I have been excited about reading this for so long, and I`m so glad that I finally picked it up this month because it didn`t let me down. It is the story of Reiko, a girl still wracked with grief over her sister`s death a few years before the book begins, as she begins a relationship with a boy called Seth that isn`t really right for either of them. Unless I`m just drawing a memory blank, I don`t think I`ve ever read a book with the concept of a romance that is basically doomed from the offset before (which is one of the key parts of this plot), and it was so interesting to watch things unfold in Reiko and Seth`s relationship, particularly at the beginning when things are going reasonably well for them. I definitely didn`t like them as a couple as they just didn`t seem like a good fit, and it was a really strange but fun experience to be rooting for a couple not to get together. As a character on her own, though, I absolutely loved Reiko. She doesn`t always make the right decisions and she is to blame for some of the things that go wrong with Seth, but I felt so much sympathy for her and her heart was very much in the right place, so I was supporting her wholeheartedly throughout, no matter what she did. I also loved Dre, her best friend, and her family, who were incredibly supportive of her and really tried their best to help her navigate her feelings about her sister Mika`s death. I also need to mention Katherine Webber`s writing, because it is stunning and I felt transported to the desert setting as I read this; it is so lush and vivid in the way it describes things, and every emotion Reiko feels is palpable through it too. This is a very strong follow up to an exceptional debut novel, and I cannot wait to read even from Katherine Webber in the future. 4.5/5
Against All Gods by Maz Evans (received for free from the publisher in exchange for my honest review)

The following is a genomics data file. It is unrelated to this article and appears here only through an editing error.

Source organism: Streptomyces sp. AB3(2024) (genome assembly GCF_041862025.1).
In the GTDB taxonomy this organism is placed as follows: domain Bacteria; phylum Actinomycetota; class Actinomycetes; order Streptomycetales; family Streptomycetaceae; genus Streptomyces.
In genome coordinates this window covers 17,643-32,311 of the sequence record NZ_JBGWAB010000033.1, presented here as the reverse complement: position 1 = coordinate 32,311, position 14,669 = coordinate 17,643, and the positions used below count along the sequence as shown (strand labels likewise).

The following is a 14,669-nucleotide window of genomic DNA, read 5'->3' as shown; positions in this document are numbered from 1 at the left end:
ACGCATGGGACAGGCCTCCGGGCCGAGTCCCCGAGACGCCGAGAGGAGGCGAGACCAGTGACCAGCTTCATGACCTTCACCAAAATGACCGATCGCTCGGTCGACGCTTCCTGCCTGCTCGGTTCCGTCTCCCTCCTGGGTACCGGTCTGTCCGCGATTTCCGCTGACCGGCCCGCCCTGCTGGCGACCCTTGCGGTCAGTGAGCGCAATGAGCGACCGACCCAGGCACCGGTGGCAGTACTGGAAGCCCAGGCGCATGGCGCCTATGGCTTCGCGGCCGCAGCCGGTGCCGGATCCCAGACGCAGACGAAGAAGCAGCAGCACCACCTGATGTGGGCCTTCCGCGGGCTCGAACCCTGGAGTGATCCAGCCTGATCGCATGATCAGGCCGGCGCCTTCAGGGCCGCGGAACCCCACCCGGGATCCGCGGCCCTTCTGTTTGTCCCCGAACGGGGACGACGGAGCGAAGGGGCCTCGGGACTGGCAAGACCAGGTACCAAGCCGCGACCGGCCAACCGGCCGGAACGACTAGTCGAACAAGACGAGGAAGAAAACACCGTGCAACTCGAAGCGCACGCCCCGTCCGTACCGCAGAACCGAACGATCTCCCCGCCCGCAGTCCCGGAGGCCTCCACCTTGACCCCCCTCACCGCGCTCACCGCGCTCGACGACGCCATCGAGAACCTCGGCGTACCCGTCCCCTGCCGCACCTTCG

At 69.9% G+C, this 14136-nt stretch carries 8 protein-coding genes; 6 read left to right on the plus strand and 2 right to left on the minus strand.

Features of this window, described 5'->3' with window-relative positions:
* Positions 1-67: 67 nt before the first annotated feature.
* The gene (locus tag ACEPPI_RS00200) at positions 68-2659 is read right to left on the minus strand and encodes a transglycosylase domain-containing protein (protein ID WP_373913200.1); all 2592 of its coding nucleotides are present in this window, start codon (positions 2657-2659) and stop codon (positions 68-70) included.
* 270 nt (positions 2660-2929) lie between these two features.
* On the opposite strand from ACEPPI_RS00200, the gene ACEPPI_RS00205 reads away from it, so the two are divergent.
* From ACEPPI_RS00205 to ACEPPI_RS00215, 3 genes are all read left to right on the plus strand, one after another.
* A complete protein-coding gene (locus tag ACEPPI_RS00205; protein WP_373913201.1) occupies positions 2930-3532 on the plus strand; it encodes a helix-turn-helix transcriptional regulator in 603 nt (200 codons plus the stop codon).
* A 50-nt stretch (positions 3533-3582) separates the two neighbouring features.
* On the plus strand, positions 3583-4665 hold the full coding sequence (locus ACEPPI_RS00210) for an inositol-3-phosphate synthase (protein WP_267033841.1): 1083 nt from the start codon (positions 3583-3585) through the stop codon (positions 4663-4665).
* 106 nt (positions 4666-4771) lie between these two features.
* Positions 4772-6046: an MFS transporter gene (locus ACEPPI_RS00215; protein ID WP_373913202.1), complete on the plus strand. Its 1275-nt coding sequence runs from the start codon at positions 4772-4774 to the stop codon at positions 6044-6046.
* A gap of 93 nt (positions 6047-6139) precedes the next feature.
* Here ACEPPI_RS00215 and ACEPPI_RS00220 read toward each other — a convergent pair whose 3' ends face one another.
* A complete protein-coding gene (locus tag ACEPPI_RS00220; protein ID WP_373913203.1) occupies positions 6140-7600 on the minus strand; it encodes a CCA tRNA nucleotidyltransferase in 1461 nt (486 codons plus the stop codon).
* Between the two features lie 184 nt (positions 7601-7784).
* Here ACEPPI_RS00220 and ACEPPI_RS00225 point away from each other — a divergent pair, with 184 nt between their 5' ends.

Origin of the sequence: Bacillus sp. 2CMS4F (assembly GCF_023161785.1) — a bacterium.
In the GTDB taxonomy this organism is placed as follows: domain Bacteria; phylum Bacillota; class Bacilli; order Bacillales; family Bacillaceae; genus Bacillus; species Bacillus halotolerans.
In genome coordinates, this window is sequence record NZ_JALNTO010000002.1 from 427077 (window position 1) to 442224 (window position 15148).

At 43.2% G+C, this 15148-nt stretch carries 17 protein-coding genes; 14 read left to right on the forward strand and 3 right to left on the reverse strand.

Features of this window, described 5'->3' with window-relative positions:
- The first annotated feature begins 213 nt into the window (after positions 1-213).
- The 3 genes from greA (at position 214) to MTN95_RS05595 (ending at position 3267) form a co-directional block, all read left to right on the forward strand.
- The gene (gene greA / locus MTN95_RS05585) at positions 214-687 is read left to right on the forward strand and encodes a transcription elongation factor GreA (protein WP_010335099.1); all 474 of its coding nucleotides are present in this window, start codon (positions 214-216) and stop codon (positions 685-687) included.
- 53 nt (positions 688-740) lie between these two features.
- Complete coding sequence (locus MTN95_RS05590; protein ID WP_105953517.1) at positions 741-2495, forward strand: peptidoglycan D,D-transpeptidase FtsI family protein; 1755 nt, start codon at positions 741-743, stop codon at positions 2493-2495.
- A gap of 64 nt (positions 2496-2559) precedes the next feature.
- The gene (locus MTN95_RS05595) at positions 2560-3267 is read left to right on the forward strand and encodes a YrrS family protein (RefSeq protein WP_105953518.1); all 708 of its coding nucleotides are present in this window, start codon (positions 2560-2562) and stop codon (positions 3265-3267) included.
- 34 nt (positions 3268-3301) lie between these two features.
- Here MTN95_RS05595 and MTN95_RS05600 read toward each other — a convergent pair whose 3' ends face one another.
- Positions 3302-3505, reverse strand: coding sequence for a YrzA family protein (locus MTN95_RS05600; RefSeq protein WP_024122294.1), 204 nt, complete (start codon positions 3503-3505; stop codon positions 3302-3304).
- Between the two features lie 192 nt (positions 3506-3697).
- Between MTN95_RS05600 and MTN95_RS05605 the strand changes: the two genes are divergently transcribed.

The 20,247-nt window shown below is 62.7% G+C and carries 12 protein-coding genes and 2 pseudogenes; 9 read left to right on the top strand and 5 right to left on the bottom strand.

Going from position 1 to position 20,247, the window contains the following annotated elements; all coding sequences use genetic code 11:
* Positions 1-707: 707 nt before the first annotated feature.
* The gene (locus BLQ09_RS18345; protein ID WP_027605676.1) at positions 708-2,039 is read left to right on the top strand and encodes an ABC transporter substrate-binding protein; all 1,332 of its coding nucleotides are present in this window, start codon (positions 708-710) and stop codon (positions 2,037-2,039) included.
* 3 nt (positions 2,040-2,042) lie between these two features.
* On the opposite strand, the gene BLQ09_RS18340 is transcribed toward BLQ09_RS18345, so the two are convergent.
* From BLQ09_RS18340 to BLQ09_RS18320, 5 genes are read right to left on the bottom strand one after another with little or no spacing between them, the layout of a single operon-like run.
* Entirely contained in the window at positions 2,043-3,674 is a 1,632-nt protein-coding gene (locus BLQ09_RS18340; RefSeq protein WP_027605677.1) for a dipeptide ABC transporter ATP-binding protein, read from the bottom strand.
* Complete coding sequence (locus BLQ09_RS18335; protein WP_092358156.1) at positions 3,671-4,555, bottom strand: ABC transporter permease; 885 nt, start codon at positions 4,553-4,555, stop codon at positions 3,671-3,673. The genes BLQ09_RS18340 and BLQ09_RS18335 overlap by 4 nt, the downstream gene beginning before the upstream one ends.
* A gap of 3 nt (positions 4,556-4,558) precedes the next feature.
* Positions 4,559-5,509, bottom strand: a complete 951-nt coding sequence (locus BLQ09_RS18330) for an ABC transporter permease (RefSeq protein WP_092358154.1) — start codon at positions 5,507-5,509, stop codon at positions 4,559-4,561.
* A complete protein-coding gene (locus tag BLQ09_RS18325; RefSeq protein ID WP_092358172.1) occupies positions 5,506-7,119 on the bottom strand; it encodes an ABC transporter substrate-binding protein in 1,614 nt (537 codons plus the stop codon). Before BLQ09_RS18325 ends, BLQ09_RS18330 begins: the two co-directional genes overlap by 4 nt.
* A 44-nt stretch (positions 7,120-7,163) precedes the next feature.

I have been a huge fan of this series since it first came out two years ago, and while I am incredibly sad it is ending I don`t think this could have been any better a send-off for Elliot and the Gods. This picks up almost immediately after the end of Beyond the Odyssey and as such I can`t really tell you the synopsis without spoilers, but when we pick up it is safe to say everything is up in flames and Elliot and the Gods must fight a final battle against the Daemon Thanatos in order to save not only themselves, but the entire world. My very favourite thing about this series is the characters, because they are all amazing. Elliot is so incredibly strong, the Gods are the perfect mix of wacky and wonderful, and the villains are exceptionally well done- they manage to feel like very real threats, whether they are mythological or from the real world. I also loved how clear the way everyone has developed since the first book was in this (there is one character in particular who I thought was particularly epic in here that I really hadn`t expected to be so brilliant!). I also love the humour, both in the narrative voice and in the dialogue between the aforementioned amazing characters. Don`t be deceived by the fact that these books are hilarious though, because they also cover some really important topics (most notably the fact that Elliot is a young carer to a mum with dementia) and are incredibly emotional in places. I wept on numerous occasions during this, and even though I cry all the time so am not a good gauge I would recommend even people who don`t shed tears so easily go into all of this series, but especially this final instalment, armed with tissues. This was an emotional rollercoaster in the very best way, and as I said at the beginning, this was the epic finale I knew Maz would deliver for this wonderful series. 5/5